The spectrum of disease in children treated for tuberculosis in a highly endemic area [Unresolved Issues]
OBJECTIVE: To document the complete disease spectrum, with relevant age- and HIV-related differences, in children treated for TB in a highly endemic community.
METHODS: A prospective descriptive study was conducted from February 2003 to October 2004 at five primary health care clinics in Cape Town, South Africa, including all children (<13 years of age) treated for TB.
RESULTS: In total, 439 children received anti-tuberculosis treatment. The spectrum of disease included 85 (19.4%) ‘not TB’, 307 (86.7%) intra-thoracic TB and 72 (20.3%) extra-thoracic TB (25 [5.7%] with co-existing intra- and extra-thoracic disease were included in both groups). In non-HIV-infected children, disseminated (miliary) disease (9/11, 81.8%) and tuberculous meningitis (TBM) (10/13, 76.9%) were predominantly documented in children <3 years of age. In HIV-infected children, complicated Ghon focus and disseminated (miliary) disease were significantly more common (6/25, 24.0%) than in non-HIV-infected children (12/414, 2.9%) (OR 10.9, 95%CI 3.2–35.9).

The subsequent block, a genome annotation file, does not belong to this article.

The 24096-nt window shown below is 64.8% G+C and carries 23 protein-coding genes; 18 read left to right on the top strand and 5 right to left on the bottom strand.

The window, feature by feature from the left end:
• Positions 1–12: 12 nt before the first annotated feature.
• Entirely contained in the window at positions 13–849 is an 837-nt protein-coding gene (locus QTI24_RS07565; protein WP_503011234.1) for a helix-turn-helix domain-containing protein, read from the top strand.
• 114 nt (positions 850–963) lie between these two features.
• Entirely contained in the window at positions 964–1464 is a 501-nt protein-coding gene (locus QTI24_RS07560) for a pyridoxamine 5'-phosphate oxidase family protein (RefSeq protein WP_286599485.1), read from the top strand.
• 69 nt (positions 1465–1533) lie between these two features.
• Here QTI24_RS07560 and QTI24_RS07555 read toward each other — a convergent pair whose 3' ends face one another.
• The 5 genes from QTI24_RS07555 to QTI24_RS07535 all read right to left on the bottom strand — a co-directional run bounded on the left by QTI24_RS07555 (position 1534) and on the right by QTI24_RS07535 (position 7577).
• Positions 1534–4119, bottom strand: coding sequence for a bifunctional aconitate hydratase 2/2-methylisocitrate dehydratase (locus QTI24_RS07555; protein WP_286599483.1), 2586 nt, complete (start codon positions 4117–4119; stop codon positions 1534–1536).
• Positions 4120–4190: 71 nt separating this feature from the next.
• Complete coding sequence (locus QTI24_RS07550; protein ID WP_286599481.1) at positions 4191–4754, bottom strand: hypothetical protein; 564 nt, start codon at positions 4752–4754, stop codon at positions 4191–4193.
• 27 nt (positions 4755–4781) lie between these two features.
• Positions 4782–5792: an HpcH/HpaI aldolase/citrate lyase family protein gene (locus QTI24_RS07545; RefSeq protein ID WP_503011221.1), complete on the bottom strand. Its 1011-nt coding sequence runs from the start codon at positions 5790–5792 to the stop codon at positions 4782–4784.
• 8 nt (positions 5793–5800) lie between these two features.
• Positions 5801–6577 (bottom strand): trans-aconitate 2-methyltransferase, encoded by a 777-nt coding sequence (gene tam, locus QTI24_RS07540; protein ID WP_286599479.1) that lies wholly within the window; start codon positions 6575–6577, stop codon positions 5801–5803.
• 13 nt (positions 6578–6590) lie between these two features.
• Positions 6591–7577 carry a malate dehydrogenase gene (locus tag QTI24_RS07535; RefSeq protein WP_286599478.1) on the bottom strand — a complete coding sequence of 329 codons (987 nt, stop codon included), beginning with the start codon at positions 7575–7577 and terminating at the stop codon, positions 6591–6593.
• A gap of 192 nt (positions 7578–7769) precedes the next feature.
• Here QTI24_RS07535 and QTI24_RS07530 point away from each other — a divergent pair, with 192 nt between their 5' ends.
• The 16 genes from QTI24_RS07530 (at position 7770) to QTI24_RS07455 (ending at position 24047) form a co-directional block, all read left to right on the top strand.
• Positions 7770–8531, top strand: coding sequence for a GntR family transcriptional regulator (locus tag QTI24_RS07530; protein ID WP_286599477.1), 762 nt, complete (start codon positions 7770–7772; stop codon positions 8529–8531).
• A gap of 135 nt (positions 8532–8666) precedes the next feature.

CONCLUSION: This study describes the complete disease spectrum observed in children treated for TB in a highly endemic area. Children suffered significant morbidity, with most severe disease recorded in very young and/or HIV-infected children.
Document Type: Miscellaneous
Affiliations: 1: Desmond Tutu TB Centre and Department of Paediatrics and Child Health, Tygerberg Children's Hospital, Stellenbosch University, Cape Town, South Africa 2: International Union Against Tuberculosis and Lung Disease, Paris, France
Publication date: July 1, 2006
The International Journal of Tuberculosis and Lung Disease publishes articles on all aspects of lung health, including public health-related issues such as training programmes, cost-benefit analysis, legislation, epidemiology, intervention studies and health systems research. The IJTLD is dedicated to the continuing education of physicians and health personnel and the dissemination of information on tuberculosis and lung health world-wide.
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